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11  POTTERY, CERAMICS, POLYMER CLAY / Polymer Clay: Completed Projects / Re: Miniature Seahorse tank (link to tutorial) on: April 27, 2015 12:30:46 PM
(written before I noticed that the poster is the original tutorial maker...lol)

Nice job! Everything looks great and quite a good conversation piece too.

Thanks for the link to the tutorial too.  That's the first time I've seen an actual specific time and temperature given for curing raw polymer clay on the outside of resin (220 F for 10 min, she says) though I suspect clay any thicker than that would require longer heating and therefore wouldn't work (unless cured separately and later glued on).  Helpful.

I was also surprised to see the hot glue used for the sand since I'd have assumed PVA/permanent-white glue would be used which does work fine inside resin.  Since resins heat up while curing, didn't know if the hot glue would be adversely affected, and at what temperature.  Hot glue is certainly quicker than waiting for PVA glue to dry though. She doesn't heat the hot glue/sand base when curing the polymer clay reef in another video though (bakes separately then glues onto the sand base).

If anyone else is interested in seeing all 9 of her videos combining resin and polymer clay, start with this link:
The other 8 videos will be in the right hand bar.

12  POTTERY, CERAMICS, POLYMER CLAY / Polymer Clay: Completed Projects / Re: my first poly clay creation on: April 27, 2015 11:56:20 AM
Nice! And isn't it fun to make bowls (and boxes, trays, etc) with polymer clay!?  Plus you combined this one with stamping into the clay, a double whammy. Really great to see at least a few of the many other uses besides plain sculpting for polymer clay being done here at Craftster.

13  POTTERY, CERAMICS, POLYMER CLAY / Polymer Clay: Discussion and Questions / Re: Baking glass ornaments? on: April 27, 2015 11:45:15 AM
As mentioned, polymer clay is used on glass ball ornaments (even the still colored ones) all the time and no special baking considerations are needed (and especially if the clay will be completely covering the glass since it would be a buffer between the clay and glass).

If you're interested in more on covering or embellishing glass ball ornaments, or other glass and ceramic items, check out all the info and links (though some are now broken**) on these pages of my polymer clay site (some overlap):
http://glassattic.com/polymer/Christmas.htm (under Ornaments, click on Glass Ball Ornaments)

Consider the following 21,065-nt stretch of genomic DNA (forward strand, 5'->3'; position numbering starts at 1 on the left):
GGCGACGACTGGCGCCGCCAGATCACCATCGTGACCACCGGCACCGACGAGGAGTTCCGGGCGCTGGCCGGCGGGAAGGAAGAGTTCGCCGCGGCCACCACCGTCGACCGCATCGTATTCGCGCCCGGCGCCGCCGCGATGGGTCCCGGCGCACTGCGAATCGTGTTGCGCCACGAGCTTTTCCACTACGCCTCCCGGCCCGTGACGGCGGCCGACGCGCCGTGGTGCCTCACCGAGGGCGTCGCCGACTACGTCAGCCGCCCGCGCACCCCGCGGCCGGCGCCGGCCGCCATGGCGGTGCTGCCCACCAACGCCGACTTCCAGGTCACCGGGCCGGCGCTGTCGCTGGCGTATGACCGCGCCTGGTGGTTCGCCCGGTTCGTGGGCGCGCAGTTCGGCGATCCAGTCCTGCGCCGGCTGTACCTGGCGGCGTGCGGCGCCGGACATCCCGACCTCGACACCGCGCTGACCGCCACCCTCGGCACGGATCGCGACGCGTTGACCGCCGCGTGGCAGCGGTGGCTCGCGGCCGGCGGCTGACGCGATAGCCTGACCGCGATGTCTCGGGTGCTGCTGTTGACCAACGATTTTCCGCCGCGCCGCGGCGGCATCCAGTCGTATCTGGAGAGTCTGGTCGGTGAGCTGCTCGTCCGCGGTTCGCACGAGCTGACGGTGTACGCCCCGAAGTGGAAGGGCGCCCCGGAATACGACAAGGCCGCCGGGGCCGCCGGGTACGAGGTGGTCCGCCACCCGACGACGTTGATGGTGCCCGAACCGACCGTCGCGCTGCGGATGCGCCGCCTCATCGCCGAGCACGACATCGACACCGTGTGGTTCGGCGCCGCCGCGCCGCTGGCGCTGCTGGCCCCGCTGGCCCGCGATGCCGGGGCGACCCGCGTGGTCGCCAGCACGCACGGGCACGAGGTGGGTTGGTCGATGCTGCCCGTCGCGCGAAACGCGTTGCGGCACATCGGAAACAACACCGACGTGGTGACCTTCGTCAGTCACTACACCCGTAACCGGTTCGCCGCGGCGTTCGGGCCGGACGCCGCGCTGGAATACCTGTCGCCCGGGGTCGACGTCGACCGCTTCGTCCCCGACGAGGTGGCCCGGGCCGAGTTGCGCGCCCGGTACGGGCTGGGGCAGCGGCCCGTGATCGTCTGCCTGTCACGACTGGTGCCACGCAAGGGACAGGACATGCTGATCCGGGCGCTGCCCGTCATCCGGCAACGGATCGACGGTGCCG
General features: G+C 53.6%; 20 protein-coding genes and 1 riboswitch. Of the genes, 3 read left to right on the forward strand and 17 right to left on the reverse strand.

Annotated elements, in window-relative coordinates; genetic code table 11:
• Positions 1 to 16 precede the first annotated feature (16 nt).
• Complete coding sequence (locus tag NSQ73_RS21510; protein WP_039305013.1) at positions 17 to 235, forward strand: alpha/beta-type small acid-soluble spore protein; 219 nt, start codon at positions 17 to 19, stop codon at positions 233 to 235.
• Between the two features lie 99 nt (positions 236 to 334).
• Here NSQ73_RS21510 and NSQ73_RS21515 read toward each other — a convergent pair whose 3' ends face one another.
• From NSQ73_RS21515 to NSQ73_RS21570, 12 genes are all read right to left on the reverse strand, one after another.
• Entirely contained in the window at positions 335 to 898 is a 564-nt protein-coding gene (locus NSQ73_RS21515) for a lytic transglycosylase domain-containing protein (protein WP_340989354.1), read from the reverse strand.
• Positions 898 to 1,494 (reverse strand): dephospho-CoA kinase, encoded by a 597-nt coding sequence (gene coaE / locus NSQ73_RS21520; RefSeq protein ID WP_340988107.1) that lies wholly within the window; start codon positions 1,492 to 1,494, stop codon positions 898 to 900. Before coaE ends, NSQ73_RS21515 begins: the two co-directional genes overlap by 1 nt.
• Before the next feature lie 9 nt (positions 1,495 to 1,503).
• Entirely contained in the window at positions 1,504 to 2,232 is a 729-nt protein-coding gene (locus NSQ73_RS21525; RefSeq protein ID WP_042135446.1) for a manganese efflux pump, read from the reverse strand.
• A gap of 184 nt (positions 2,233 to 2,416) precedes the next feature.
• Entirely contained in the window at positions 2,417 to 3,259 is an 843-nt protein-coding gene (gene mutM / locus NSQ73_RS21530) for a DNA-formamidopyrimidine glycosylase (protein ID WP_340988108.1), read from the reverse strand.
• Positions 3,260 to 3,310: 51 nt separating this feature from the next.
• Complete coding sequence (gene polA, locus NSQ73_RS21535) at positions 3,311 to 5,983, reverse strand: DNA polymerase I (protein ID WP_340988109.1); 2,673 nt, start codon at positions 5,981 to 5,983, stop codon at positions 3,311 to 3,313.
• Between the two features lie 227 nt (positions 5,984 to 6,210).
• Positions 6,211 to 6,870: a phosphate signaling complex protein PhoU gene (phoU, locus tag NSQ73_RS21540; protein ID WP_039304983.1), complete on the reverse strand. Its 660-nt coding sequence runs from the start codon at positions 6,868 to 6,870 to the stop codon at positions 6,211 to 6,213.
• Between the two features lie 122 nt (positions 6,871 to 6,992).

http://glassattic.com/polymer/covering.htm (under Glass, click on Ball Ornaments)

**here are lots of examples though, showing different ways of using glass ball ornaments with polymer clay:

14  POTTERY, CERAMICS, POLYMER CLAY / Polymer Clay: Discussion and Questions / Re: gloss on: April 27, 2015 11:25:52 AM
You might need to use epoxy resin as a coating on your clay items (I assume you meant polymer clay items) if the others are absorbing too much moisture (and turning cloudy or milky over time).  

Various kinds of clear-drying finishes work well as sealants as long as they aren't exposed to too much moisture and/or over too much time (and all will be more moisture resistant if allowed to "cure" over a week rather than only "drying").  
So various thinned-down PVA glues (including Mod Podge) can work fine if conditions don't become too moist or for too long.
But tougher clear finishes are usually necessary (or can be added on top of other finishes) if there will be more moisture.  In general, of that type I'd say that acrylic fingernail polish should normally work okay, and certainly cyanoacrylate floor polishes like Mop 'N Glo, Future (or Pledge with Future Shine, Klear, etc).  
Clear polyurethanes are thicker than floor polishes and perhaps even tougher.  You'd generally buy those in the wood finishes aisle of hardware stores, and the brand Varathane has been a favorite of polymer clayers a long time because of some extra characteristics it has (the water-based gloss version).  The same thing may now being bottled as one of the "Sculpey finishes" nowadays, though even if it's exactly the same it'll be lots more expensive by volume than buying at hardware stores.  Polyurethanes also come in "marine" versions which are even more resistant to constant moisture but since they can't be applied directly to polymer clay, you'd need to put a water-based sealer on the clay first then put the marine version over that.

Epoxy resin as a coating may or may not be better than the polyurethanes, and they're a little more fiddly to use.  But you could certainly try them.  There are various brands but the most common brand of regular epoxy resin at craft stores, art supply stores and hardware stores, would often be Envirotex Lite though there are other brands** (at at hardware stores, they may also be called "bartop resins").
You can read a summary of the kinds of "resin" there are, basically how to use them, and get a link to my page covering resins (same as below) in some of my previous answers about resins at YahooAnswers:
places to buy resins (also using resins in molds and cells, which you wouldn't be doing--you'd only be using them for "coating"):

You can also just put cured polymer clay items directly in your terrarium since polymer clay is waterproof for all intents and purposes.  If you were to put them underwater for long periods of time, you might eventually see what looked like a whitish coating on the darker colors since polymer clay can absorb a tiny bit of moisture under those conditions (especially the less-dense brands like the main Sculpeys, where the densest brand is Kato Polyclay).  You could just remove them awhile to let the surface dry out though if you wanted.  (It's not recommended to put polymer clay inside aquariums though just because it's possible that small fish could be affected but that's not understood well.) You can read more about using polymer clay around water on this page at my site, if you're interested: